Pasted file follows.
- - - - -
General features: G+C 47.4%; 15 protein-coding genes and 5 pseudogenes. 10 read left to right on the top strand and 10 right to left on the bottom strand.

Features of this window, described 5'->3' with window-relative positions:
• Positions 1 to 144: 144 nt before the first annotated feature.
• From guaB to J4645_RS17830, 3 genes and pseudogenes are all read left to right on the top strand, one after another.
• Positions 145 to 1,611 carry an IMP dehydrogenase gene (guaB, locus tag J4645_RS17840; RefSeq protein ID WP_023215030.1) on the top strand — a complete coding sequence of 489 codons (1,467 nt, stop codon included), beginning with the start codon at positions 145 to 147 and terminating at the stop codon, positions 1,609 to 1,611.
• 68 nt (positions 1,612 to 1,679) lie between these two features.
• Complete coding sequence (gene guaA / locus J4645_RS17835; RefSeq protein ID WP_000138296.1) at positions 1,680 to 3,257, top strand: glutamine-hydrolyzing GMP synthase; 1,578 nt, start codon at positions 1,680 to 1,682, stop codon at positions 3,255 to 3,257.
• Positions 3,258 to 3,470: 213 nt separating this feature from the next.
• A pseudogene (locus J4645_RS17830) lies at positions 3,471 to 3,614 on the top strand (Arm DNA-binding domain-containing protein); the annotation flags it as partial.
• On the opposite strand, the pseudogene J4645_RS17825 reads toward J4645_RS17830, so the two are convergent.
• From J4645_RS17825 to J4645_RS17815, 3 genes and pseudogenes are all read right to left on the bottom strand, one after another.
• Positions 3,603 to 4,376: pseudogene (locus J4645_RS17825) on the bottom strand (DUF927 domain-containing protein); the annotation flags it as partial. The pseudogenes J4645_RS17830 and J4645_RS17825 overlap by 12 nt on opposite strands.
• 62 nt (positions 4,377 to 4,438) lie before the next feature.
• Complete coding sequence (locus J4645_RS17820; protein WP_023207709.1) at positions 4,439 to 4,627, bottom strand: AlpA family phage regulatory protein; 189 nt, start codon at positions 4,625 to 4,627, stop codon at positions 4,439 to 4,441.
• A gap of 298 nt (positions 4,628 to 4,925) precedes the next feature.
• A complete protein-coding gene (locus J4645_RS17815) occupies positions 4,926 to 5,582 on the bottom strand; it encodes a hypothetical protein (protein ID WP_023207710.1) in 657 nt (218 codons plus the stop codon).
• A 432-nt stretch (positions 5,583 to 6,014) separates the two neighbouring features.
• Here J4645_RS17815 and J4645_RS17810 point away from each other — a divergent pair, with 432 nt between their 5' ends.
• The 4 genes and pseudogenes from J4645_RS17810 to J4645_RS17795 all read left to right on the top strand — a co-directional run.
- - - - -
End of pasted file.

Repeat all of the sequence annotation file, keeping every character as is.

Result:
General features: G+C 47.4%; 15 protein-coding genes and 5 pseudogenes. 10 read left to right on the top strand and 10 right to left on the bottom strand.

Features of this window, described 5'->3' with window-relative positions:
• Positions 1 to 144: 144 nt before the first annotated feature.
• From guaB to J4645_RS17830, 3 genes and pseudogenes are all read left to right on the top strand, one after another.
• Positions 145 to 1,611 carry an IMP dehydrogenase gene (guaB, locus tag J4645_RS17840; RefSeq protein ID WP_023215030.1) on the top strand — a complete coding sequence of 489 codons (1,467 nt, stop codon included), beginning with the start codon at positions 145 to 147 and terminating at the stop codon, positions 1,609 to 1,611.
• 68 nt (positions 1,612 to 1,679) lie between these two features.
• Complete coding sequence (gene guaA / locus J4645_RS17835; RefSeq protein ID WP_000138296.1) at positions 1,680 to 3,257, top strand: glutamine-hydrolyzing GMP synthase; 1,578 nt, start codon at positions 1,680 to 1,682, stop codon at positions 3,255 to 3,257.
• Positions 3,258 to 3,470: 213 nt separating this feature from the next.
• A pseudogene (locus J4645_RS17830) lies at positions 3,471 to 3,614 on the top strand (Arm DNA-binding domain-containing protein); the annotation flags it as partial.
• On the opposite strand, the pseudogene J4645_RS17825 reads toward J4645_RS17830, so the two are convergent.
• From J4645_RS17825 to J4645_RS17815, 3 genes and pseudogenes are all read right to left on the bottom strand, one after another.
• Positions 3,603 to 4,376: pseudogene (locus J4645_RS17825) on the bottom strand (DUF927 domain-containing protein); the annotation flags it as partial. The pseudogenes J4645_RS17830 and J4645_RS17825 overlap by 12 nt on opposite strands.
• 62 nt (positions 4,377 to 4,438) lie before the next feature.
• Complete coding sequence (locus J4645_RS17820; protein WP_023207709.1) at positions 4,439 to 4,627, bottom strand: AlpA family phage regulatory protein; 189 nt, start codon at positions 4,625 to 4,627, stop codon at positions 4,439 to 4,441.
• A gap of 298 nt (positions 4,628 to 4,925) precedes the next feature.
• A complete protein-coding gene (locus J4645_RS17815) occupies positions 4,926 to 5,582 on the bottom strand; it encodes a hypothetical protein (protein ID WP_023207710.1) in 657 nt (218 codons plus the stop codon).
• A 432-nt stretch (positions 5,583 to 6,014) separates the two neighbouring features.
• Here J4645_RS17815 and J4645_RS17810 point away from each other — a divergent pair, with 432 nt between their 5' ends.
• The 4 genes and pseudogenes from J4645_RS17810 to J4645_RS17795 all read left to right on the top strand — a co-directional run.